What Marvel and DC Can Learn from 'Attack on Titan'

How Koei Tecmo's new game could work well for Marvel and DC's superheroes.

Koei Tecmo

Few games this year match the thrill of Koei Tecmo’s Attack on Titan, an adaptation of Hajima Isayama’s horror manga/anime where humans make their last stand against giant, people-eating monsters. The game impressively brings the mythology’s unique method of Titan extermination to game consoles, but it also may have innovated a new kind of ensemble action game. After two decades of mostly good and few great Marvel and DC superhero games, Attack on Titan provides the template for tomorrow’s best superhero games.

Prompting a fluid narrative in the gameplay of Attack on Titan is its spontaneous party system. Across the semi-open world map, fellow soldiers — graded A to D — are available to join your party of up to five, including your avatar. Once joined, these allies accompany and help you take down Titans you come across. With the flick of the D-pad, you can give them general strategy: Fan Out, a basic “fight to survive” mode of attack, “Guard,” where allies regroup to protect vulnerable things like civilians and important buildings, and “Focus,” where allies focus all their energy towards one specific enemy you choose.

Call me crazy, but that system just sounds like it’s waiting for a kick-ass DC or Marvel superhero game to adopt and build upon it. The party system works mostly in theory in Attack on Titan — it’s not very comprehensive and, amidst the chaos, you won’t notice much of a difference between “Fan Out” versus “Focus.” But the groundwork is there for a huge, sprawling DC or Marvel game.

Imagine for a second that the final fight from Joss Whedon’s The Avengers was turned into a video game using Attack on Titan’s layout. Picture controlling Captain America, and at any time you can recruit Thor, Hulk, Black Widow, Iron Man, or Hawkeye into a temporary two- or three-person party to accomplish impromptu skirmishes around New York. Imagine using field commands like “Fan Out” to clear out an area clogged with Chitauri or “Guard” to protect a few helpless civilians. And imagine, at any moment, you can swap out members of your party for someone else; maybe, in a given scenario, Black Widow is better suited than Thor. But the choice is ultimately yours.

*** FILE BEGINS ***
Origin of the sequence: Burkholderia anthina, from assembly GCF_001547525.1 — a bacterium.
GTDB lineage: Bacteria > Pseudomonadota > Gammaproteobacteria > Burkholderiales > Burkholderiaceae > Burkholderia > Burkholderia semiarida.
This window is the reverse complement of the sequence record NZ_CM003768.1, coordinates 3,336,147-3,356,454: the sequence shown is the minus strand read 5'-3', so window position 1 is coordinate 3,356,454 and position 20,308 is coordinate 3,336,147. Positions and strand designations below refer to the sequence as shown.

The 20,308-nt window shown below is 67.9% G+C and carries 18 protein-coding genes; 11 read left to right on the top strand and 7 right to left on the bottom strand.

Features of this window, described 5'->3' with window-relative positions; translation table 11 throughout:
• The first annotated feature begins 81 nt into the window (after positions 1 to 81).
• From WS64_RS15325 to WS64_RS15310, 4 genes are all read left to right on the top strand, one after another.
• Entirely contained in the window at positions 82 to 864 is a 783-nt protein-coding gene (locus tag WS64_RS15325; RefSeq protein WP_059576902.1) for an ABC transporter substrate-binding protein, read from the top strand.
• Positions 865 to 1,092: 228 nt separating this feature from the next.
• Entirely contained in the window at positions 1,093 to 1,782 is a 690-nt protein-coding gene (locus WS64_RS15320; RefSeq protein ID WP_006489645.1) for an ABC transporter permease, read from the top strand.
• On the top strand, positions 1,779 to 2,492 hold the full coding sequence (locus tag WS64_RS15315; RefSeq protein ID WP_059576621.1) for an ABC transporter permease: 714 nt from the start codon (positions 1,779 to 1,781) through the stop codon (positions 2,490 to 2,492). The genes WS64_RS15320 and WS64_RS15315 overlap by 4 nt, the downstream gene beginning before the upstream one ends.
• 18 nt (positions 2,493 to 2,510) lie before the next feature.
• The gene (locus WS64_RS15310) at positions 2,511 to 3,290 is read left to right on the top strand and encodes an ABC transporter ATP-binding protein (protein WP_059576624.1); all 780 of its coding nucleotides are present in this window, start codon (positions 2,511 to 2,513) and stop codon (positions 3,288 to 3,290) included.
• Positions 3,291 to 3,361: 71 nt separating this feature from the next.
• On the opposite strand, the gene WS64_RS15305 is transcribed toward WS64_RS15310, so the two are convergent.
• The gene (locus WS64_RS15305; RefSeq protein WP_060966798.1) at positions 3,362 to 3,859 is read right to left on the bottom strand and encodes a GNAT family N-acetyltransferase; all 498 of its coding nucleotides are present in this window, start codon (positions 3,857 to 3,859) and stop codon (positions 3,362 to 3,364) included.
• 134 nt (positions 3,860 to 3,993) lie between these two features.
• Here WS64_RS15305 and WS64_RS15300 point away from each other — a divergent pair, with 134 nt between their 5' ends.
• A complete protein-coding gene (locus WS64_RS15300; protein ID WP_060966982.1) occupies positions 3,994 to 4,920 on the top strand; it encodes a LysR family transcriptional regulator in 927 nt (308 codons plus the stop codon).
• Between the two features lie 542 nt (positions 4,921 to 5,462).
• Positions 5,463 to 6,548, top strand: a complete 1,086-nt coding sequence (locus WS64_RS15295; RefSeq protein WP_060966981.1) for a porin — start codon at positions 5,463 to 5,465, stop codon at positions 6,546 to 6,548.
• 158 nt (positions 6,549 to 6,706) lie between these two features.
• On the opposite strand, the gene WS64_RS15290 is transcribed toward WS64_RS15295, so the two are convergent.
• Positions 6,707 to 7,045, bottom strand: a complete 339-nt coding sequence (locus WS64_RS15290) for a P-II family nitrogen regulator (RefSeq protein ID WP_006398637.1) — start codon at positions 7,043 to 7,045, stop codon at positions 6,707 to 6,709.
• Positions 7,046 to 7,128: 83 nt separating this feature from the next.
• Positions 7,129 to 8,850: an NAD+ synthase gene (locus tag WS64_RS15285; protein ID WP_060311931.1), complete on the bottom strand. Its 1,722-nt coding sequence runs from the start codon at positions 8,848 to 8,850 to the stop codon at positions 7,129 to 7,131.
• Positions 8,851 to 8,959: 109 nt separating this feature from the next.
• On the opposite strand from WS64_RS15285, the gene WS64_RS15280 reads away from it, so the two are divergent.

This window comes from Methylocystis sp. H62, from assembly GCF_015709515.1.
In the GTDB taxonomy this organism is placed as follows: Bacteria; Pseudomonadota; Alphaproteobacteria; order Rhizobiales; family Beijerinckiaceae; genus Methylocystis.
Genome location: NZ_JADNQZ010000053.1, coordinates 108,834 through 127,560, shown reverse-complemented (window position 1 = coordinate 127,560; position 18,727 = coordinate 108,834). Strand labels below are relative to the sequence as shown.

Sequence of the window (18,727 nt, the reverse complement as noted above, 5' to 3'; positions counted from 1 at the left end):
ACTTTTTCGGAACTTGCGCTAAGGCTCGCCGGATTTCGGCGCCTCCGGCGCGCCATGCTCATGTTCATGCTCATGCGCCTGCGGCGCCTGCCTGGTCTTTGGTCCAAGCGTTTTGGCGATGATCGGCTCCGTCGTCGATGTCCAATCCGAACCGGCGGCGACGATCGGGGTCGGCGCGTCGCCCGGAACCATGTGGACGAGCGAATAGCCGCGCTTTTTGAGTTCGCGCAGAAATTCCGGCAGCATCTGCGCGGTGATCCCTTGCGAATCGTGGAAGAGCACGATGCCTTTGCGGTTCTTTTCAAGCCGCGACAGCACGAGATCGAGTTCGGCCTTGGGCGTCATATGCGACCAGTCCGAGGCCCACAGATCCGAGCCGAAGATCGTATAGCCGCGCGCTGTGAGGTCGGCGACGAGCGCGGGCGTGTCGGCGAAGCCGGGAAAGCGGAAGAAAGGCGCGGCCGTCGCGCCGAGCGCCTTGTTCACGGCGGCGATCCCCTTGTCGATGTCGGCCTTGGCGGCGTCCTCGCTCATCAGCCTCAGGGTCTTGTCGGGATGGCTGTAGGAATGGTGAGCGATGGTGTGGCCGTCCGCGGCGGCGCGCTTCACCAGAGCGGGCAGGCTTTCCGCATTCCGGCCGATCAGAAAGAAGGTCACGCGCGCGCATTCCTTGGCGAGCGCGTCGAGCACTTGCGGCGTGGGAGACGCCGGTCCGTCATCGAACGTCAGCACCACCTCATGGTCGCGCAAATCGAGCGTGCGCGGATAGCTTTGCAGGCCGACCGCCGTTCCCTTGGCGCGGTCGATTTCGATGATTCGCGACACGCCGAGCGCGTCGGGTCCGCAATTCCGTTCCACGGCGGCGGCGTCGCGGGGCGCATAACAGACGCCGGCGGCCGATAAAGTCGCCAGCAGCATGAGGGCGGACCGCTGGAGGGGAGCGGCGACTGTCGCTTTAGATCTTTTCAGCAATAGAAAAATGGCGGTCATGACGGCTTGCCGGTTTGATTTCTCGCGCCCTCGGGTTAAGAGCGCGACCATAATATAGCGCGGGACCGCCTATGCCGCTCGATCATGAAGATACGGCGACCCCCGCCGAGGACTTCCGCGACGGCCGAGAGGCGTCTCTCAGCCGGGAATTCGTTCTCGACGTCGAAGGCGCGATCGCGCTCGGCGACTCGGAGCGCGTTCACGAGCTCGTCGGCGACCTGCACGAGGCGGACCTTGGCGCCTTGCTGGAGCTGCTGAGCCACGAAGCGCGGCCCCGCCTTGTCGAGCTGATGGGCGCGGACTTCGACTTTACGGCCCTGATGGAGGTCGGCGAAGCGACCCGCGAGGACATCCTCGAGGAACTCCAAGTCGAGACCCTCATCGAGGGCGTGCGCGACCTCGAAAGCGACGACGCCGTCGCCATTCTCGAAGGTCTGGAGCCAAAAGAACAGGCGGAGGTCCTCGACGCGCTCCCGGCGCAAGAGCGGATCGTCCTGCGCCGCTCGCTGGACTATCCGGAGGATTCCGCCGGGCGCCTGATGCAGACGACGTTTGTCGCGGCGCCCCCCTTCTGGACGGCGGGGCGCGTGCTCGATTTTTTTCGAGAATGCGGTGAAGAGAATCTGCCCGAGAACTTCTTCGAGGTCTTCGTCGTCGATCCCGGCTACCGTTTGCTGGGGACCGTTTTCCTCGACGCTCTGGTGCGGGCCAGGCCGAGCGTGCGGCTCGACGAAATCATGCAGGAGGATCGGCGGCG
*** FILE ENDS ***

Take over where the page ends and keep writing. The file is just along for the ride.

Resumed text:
In the few hours I played Attack on Titan, I couldn’t shake this notion. The closest superhero games that resembles anything close to this were the dungeon RPGs Marvel: Ultimate Alliance from nearly a decade ago, but even those didn’t have the spontaneity or immediacy of Attack on Titan. Very few superhero games even try this kind of play style — most have been fighting games like Injustice or Marvel: Contest of Champions, or platform adventures like almost every movie tie-in during the 2000s. I’m sure the logistics and technical balancing is a nightmare, but at least now Attack on Titan provides the skeleton for tomorrow’s best DC and Marvel game. It’s up to them if it should have any meat.

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